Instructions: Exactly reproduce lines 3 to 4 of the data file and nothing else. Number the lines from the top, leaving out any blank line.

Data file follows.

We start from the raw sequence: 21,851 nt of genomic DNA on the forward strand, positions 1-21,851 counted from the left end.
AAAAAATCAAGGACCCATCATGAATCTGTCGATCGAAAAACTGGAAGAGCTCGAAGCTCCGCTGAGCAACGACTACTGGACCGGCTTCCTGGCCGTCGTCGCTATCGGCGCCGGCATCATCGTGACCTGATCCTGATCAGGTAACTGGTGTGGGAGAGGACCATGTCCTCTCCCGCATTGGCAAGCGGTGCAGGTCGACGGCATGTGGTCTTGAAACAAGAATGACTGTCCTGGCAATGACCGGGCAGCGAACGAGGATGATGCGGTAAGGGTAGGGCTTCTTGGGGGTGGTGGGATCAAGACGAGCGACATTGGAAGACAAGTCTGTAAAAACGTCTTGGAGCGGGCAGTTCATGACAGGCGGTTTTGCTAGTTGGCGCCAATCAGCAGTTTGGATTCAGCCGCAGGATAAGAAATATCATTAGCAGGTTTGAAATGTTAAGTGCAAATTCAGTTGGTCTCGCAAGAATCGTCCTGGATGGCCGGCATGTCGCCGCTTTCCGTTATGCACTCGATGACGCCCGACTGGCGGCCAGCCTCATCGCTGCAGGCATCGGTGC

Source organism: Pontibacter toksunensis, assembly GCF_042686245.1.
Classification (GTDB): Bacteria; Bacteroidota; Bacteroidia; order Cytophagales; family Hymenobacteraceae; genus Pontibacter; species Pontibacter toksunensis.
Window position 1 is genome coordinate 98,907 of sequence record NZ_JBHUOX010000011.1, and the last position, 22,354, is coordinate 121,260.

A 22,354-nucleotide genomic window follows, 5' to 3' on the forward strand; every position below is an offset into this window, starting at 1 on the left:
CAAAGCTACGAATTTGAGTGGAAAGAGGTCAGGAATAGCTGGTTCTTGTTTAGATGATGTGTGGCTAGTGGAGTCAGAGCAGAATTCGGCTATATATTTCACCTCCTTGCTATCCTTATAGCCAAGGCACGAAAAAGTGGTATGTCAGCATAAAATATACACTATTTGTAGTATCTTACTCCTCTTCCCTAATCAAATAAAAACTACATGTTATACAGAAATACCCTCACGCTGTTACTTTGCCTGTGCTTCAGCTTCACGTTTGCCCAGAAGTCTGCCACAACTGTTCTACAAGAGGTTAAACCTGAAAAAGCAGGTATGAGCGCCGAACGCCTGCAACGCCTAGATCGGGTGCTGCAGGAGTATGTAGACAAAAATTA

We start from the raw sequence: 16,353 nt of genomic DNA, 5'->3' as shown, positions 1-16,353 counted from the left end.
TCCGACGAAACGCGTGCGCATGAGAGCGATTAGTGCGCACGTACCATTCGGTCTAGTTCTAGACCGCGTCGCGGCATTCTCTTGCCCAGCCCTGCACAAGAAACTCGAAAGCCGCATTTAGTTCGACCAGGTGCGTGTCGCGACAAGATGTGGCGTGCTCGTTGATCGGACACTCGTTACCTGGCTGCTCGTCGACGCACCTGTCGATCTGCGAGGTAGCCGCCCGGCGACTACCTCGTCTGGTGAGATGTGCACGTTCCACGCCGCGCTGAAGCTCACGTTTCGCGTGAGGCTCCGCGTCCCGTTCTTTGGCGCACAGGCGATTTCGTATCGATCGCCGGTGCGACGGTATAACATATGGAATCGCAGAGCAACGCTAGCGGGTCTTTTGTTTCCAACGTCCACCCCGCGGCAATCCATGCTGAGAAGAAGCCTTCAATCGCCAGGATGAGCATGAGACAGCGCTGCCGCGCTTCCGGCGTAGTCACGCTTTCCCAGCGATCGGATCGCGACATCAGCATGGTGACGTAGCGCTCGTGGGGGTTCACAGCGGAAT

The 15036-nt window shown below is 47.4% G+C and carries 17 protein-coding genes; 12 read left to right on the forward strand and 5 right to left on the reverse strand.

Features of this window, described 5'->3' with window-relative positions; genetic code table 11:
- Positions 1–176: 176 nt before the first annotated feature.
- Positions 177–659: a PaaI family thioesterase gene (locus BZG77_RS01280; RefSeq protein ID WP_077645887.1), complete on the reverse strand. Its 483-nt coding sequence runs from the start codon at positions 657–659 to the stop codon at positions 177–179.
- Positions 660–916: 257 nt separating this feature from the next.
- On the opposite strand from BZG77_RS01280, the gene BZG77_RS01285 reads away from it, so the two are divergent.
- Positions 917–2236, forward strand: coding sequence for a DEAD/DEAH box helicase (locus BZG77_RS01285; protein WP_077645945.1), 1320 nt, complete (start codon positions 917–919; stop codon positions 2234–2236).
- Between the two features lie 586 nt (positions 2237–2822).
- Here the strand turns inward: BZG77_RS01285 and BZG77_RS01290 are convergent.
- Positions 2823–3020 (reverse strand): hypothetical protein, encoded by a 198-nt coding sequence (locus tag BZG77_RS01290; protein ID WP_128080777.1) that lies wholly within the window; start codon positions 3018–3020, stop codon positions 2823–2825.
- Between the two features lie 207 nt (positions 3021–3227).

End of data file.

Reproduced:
Source organism: Pontibacter toksunensis, assembly GCF_042686245.1.
Classification (GTDB): Bacteria; Bacteroidota; Bacteroidia; order Cytophagales; family Hymenobacteraceae; genus Pontibacter; species Pontibacter toksunensis.